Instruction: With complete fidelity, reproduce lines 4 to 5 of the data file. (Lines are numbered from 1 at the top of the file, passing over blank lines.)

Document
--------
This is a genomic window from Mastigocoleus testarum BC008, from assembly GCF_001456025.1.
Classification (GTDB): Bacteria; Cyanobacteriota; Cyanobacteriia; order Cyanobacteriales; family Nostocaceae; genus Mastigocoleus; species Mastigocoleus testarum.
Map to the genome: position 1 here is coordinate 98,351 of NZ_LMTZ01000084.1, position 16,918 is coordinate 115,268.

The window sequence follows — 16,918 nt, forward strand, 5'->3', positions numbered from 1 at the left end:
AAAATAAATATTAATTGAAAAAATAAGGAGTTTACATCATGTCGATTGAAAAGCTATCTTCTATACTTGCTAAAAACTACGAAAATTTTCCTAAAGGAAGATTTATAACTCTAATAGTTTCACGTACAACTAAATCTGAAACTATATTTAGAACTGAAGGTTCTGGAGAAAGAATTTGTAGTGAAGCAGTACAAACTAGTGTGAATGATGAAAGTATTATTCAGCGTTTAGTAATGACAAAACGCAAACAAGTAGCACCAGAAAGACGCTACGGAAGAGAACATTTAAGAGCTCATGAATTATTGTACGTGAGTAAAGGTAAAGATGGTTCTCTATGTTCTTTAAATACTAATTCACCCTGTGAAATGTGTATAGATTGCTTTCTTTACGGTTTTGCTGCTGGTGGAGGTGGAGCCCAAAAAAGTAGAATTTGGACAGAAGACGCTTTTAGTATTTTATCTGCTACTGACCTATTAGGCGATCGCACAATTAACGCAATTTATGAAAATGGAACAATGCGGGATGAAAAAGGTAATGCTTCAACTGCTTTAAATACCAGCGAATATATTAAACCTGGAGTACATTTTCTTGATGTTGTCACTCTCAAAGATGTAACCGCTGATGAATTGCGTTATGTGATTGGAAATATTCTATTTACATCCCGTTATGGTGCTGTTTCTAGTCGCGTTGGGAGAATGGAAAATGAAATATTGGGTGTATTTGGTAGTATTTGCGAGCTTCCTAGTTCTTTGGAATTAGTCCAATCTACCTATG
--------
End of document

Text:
The window sequence follows — 16,918 nt, forward strand, 5'->3', positions numbered from 1 at the left end:
AAAATAAATATTAATTGAAAAAATAAGGAGTTTACATCATGTCGATTGAAAAGCTATCTTCTATACTTGCTAAAAACTACGAAAATTTTCCTAAAGGAAGATTTATAACTCTAATAGTTTCACGTACAACTAAATCTGAAACTATATTTAGAACTGAAGGTTCTGGAGAAAGAATTTGTAGTGAAGCAGTACAAACTAGTGTGAATGATGAAAGTATTATTCAGCGTTTAGTAATGACAAAACGCAAACAAGTAGCACCAGAAAGACGCTACGGAAGAGAACATTTAAGAGCTCATGAATTATTGTACGTGAGTAAAGGTAAAGATGGTTCTCTATGTTCTTTAAATACTAATTCACCCTGTGAAATGTGTATAGATTGCTTTCTTTACGGTTTTGCTGCTGGTGGAGGTGGAGCCCAAAAAAGTAGAATTTGGACAGAAGACGCTTTTAGTATTTTATCTGCTACTGACCTATTAGGCGATCGCACAATTAACGCAATTTATGAAAATGGAACAATGCGGGATGAAAAAGGTAATGCTTCAACTGCTTTAAATACCAGCGAATATATTAAACCTGGAGTACATTTTCTTGATGTTGTCACTCTCAAAGATGTAACCGCTGATGAATTGCGTTATGTGATTGGAAATATTCTATTTACATCCCGTTATGGTGCTGTTTCTAGTCGCGTTGGGAGAATGGAAAATGAAATATTGGGTGTATTTGGTAGTATTTGCGAGCTTCCTAGTTCTTTGGAATTAGTCCAATCTACCTATG